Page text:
Three Pence Coffee Roasters: Worth every penny

three pence coffee roasters

Three Pence Coffee Roasters talks to BeanScene about taking the leap to Imf roasting equipment and the value in staying connected to its customers.

There’s an obvious sign when it’s time to take the next step in growing a business. It could be high volume of sales or the need to employ more staff. For Anthony Preston of Three Pence Roasters, however, it was when his wife took one look at the family garage filled with palates of green beans and said, “enough is enough”.

Anthony started his journey in the coffee industry around 15 years ago with school friend and now business partner Mark Gentle. They opened their first café called Miami Ice, “back in the day when Italian imported coffee was King”, and years before the specialty coffee industry as we know it took off. At the height of their café success, the boys owned and operated eight cafés at any one time with 110 staff.

“Those early days working in cafés is where our love for the industry comes from. We learned a lot from that experience,” Anthony says.

In 2005, the boys saw a shift in roasting standards and a higher consideration in sourcing, traceability, sustainability, and flavour experimentation.

“There was a clear difference in the quality of commodity coffee we were serving and the fresh, specialty roasted coffee appearing on the market. It was a movement we wanted to be part of,” Anthony says.

three pence coffee roasters
Three Pence Roasters’ Dark Carnival won an Australian International Coffee Award in the Cappuccino category.

As such, in 2015, Anthony and Mark invested in a 10-kilogram Roastmax roaster from company Owner Will Notaras after meeting at an industry tradeshow.

The new investment – a standard drum roaster with gas modulation – made its home in Anthony’s Cronulla garage in New South Wales. It didn’t take long before Anthony was supplying each of his cafés with his own roasted coffee, and outside interest followed.

After one year in the garage and feeling the pressure of needing more space, Anthony and Mark relocated his 10-kilogram Roastmax roaster to a much larger premises in the suburb of Caringbah.

“We were roasting a tonne to 1200 kilograms of coffee a week on our 10-kilogram Roastmax roaster, seven days and two nights a week,” Anthony says.

With a growing portfolio of wholesale customers, Anthony and Mark made the decision to upgrade their roaster and started doing their homework on the myriad of models on the market.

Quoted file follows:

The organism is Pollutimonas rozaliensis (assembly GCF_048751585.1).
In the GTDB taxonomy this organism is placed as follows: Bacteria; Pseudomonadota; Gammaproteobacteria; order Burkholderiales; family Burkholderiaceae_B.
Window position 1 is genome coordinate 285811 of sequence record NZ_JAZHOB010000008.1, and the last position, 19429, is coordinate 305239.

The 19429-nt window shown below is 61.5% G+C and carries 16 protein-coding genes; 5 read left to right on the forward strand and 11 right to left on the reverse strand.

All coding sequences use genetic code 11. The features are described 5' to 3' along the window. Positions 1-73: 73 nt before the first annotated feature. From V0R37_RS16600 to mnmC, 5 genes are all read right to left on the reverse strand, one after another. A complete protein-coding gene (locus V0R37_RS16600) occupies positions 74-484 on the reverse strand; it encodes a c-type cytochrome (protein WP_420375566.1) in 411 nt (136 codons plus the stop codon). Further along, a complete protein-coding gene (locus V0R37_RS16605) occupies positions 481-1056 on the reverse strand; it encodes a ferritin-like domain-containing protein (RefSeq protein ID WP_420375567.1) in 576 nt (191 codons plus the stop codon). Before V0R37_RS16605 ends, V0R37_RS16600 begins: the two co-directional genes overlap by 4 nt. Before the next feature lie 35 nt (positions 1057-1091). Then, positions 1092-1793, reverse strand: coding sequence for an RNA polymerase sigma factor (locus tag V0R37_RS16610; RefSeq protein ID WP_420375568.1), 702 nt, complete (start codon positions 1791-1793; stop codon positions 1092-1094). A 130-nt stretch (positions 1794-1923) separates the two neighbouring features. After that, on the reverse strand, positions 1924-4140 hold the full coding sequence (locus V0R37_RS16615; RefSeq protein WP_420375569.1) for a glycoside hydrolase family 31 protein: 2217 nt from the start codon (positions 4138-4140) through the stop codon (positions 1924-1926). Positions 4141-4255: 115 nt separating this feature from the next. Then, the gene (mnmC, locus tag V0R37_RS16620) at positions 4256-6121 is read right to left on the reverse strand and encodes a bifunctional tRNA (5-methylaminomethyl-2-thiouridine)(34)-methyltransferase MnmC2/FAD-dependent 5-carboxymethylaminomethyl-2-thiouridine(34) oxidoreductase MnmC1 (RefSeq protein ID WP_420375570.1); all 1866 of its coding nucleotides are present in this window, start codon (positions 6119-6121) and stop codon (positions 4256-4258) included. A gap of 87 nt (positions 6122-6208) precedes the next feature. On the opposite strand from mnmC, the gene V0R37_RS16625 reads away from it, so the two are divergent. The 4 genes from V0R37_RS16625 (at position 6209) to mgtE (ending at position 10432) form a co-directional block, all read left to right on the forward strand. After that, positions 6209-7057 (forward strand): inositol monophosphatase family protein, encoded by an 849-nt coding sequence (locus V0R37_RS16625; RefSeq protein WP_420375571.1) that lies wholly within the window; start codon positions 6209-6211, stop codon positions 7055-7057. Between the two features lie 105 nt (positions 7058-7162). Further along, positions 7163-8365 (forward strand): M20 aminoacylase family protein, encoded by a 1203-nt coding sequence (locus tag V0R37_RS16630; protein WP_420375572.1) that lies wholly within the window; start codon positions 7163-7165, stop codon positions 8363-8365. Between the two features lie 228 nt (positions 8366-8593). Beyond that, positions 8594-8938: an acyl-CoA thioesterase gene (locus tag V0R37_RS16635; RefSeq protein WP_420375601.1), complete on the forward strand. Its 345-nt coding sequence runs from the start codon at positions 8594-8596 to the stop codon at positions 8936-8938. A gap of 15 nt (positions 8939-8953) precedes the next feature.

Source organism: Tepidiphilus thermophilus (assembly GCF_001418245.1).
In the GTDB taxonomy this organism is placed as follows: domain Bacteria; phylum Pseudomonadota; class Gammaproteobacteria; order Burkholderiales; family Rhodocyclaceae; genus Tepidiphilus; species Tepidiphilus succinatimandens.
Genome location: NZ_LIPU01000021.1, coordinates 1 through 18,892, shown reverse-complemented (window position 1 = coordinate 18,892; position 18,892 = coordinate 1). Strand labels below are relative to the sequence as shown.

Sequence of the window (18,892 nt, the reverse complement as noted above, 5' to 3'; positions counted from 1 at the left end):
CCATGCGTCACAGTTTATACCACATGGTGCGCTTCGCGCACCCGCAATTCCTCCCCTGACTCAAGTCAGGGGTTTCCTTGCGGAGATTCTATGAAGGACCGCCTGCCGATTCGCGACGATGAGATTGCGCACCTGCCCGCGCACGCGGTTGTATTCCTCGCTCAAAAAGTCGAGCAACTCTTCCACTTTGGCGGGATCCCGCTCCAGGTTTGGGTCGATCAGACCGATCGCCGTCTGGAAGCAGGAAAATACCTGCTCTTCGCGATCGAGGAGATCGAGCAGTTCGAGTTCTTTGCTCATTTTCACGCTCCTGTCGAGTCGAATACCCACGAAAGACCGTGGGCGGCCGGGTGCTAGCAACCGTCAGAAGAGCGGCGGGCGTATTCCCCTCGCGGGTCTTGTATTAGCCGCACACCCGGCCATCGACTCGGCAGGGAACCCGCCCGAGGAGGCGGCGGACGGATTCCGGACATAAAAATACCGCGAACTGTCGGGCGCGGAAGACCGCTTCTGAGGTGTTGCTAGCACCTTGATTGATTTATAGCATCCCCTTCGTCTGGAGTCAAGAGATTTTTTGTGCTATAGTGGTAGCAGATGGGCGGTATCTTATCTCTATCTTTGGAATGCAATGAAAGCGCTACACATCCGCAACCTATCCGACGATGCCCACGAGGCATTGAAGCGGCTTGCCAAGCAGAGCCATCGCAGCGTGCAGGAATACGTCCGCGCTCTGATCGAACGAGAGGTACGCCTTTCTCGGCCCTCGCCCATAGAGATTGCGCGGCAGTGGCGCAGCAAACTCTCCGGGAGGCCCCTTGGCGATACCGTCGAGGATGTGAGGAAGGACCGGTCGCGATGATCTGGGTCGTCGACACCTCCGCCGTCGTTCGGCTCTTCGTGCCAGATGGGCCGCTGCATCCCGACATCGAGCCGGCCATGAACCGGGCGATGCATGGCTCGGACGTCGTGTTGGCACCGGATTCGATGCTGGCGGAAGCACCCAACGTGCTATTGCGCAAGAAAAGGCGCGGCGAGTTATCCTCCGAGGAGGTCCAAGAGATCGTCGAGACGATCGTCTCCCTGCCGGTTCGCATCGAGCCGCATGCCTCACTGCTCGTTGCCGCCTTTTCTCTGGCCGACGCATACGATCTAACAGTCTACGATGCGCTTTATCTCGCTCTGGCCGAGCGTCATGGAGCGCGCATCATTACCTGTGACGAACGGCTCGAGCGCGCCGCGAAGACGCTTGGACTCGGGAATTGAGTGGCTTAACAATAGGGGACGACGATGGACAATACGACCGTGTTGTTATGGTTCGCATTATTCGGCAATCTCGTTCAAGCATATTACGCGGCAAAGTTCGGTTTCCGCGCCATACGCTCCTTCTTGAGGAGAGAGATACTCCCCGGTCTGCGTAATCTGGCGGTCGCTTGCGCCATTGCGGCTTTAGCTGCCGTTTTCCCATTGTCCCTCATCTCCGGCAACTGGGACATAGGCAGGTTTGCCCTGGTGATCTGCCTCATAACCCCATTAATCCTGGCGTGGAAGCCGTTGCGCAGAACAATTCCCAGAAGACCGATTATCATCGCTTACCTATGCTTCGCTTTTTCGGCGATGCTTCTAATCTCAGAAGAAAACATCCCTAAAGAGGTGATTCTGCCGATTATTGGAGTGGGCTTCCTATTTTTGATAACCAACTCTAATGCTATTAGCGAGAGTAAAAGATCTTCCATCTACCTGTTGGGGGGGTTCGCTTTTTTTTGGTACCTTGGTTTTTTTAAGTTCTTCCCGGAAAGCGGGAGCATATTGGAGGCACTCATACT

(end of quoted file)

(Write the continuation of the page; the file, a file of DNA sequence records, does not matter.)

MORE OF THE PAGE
“Thankfully, Will is such a knowledgeable guy and explained how advanced the technology in today’s selection of roasters are,” Anthony says.

Thanks to expert insight, Anthony and Mark bought a 60-kilogram Imf industrial drum roaster from Italy. Getting the machine into the Three Pence warehouse was the next step. The Imf roaster arrived fully assembled. All they had to do was hire a crane to lift the roaster off the back of a flatbed truck, and forklift the machine into position.

“Within a week of the roaster sitting on the floor we were test roasting coffee,” Anthony says. “It’s a very slick set up. The support from Imf has been incredible – the roaster is connected to Wi-Fi so Imf-trained technicians can see what I’m doing and visually check at any time if I have issues, which is really reassuring. But here on the ground Will’s roasting knowledge is just as invaluable – and he always answers his phone, which is a bonus.”

Unlike conventional roasters that use an afterburner, Imf roasters use only one burner chamber that sits to the side of the roaster. As the coffee is roasted, the emissions leave the roaster via a steel duct into the burner chamber to incinerate the emissions. Some of the clean heat in the burner chamber is instead re-circulated via a stainless-steel duct back into the roaster. It’s recirculating heat technology further reduces gas consumption by up to 47 per cent.

three pence coffee roasters